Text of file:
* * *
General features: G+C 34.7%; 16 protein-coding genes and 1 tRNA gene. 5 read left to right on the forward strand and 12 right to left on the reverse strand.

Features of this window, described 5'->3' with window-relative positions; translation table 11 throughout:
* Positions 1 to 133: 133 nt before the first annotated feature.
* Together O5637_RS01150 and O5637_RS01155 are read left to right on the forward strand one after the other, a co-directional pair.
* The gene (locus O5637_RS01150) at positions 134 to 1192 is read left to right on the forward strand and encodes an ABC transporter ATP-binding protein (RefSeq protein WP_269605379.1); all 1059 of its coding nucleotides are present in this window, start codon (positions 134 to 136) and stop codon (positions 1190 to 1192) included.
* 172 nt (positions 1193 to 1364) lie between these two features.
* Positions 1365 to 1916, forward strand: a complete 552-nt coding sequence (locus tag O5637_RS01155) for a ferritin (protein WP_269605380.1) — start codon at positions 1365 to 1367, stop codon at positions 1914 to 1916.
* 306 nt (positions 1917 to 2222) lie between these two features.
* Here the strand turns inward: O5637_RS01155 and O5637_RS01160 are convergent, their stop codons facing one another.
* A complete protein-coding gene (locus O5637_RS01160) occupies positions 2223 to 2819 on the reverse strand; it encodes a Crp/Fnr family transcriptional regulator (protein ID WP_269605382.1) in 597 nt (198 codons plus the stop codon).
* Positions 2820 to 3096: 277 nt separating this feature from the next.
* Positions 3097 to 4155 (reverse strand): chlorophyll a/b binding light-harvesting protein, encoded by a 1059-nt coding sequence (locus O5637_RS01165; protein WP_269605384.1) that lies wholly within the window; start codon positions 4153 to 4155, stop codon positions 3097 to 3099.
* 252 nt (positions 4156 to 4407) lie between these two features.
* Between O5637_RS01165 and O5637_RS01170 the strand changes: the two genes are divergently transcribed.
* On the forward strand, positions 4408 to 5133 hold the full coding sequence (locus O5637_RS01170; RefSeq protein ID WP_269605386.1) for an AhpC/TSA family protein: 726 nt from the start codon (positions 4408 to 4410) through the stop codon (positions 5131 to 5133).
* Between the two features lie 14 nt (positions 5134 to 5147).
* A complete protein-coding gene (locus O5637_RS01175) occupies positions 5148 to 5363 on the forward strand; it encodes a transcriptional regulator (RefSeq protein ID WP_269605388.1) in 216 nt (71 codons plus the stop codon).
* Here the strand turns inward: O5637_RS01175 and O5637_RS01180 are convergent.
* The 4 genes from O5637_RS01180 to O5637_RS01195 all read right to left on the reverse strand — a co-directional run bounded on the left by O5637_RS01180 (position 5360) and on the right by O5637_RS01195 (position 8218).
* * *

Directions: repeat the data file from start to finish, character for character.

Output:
General features: G+C 34.7%; 16 protein-coding genes and 1 tRNA gene. 5 read left to right on the forward strand and 12 right to left on the reverse strand.

Features of this window, described 5'->3' with window-relative positions; translation table 11 throughout:
* Positions 1 to 133: 133 nt before the first annotated feature.
* Together O5637_RS01150 and O5637_RS01155 are read left to right on the forward strand one after the other, a co-directional pair.
* The gene (locus O5637_RS01150) at positions 134 to 1192 is read left to right on the forward strand and encodes an ABC transporter ATP-binding protein (RefSeq protein WP_269605379.1); all 1059 of its coding nucleotides are present in this window, start codon (positions 134 to 136) and stop codon (positions 1190 to 1192) included.
* 172 nt (positions 1193 to 1364) lie between these two features.
* Positions 1365 to 1916, forward strand: a complete 552-nt coding sequence (locus tag O5637_RS01155) for a ferritin (protein WP_269605380.1) — start codon at positions 1365 to 1367, stop codon at positions 1914 to 1916.
* 306 nt (positions 1917 to 2222) lie between these two features.
* Here the strand turns inward: O5637_RS01155 and O5637_RS01160 are convergent, their stop codons facing one another.
* A complete protein-coding gene (locus O5637_RS01160) occupies positions 2223 to 2819 on the reverse strand; it encodes a Crp/Fnr family transcriptional regulator (protein ID WP_269605382.1) in 597 nt (198 codons plus the stop codon).
* Positions 2820 to 3096: 277 nt separating this feature from the next.
* Positions 3097 to 4155 (reverse strand): chlorophyll a/b binding light-harvesting protein, encoded by a 1059-nt coding sequence (locus O5637_RS01165; protein WP_269605384.1) that lies wholly within the window; start codon positions 4153 to 4155, stop codon positions 3097 to 3099.
* 252 nt (positions 4156 to 4407) lie between these two features.
* Between O5637_RS01165 and O5637_RS01170 the strand changes: the two genes are divergently transcribed.
* On the forward strand, positions 4408 to 5133 hold the full coding sequence (locus O5637_RS01170; RefSeq protein ID WP_269605386.1) for an AhpC/TSA family protein: 726 nt from the start codon (positions 4408 to 4410) through the stop codon (positions 5131 to 5133).
* Between the two features lie 14 nt (positions 5134 to 5147).
* A complete protein-coding gene (locus O5637_RS01175) occupies positions 5148 to 5363 on the forward strand; it encodes a transcriptional regulator (RefSeq protein ID WP_269605388.1) in 216 nt (71 codons plus the stop codon).
* Here the strand turns inward: O5637_RS01175 and O5637_RS01180 are convergent.
* The 4 genes from O5637_RS01180 to O5637_RS01195 all read right to left on the reverse strand — a co-directional run bounded on the left by O5637_RS01180 (position 5360) and on the right by O5637_RS01195 (position 8218).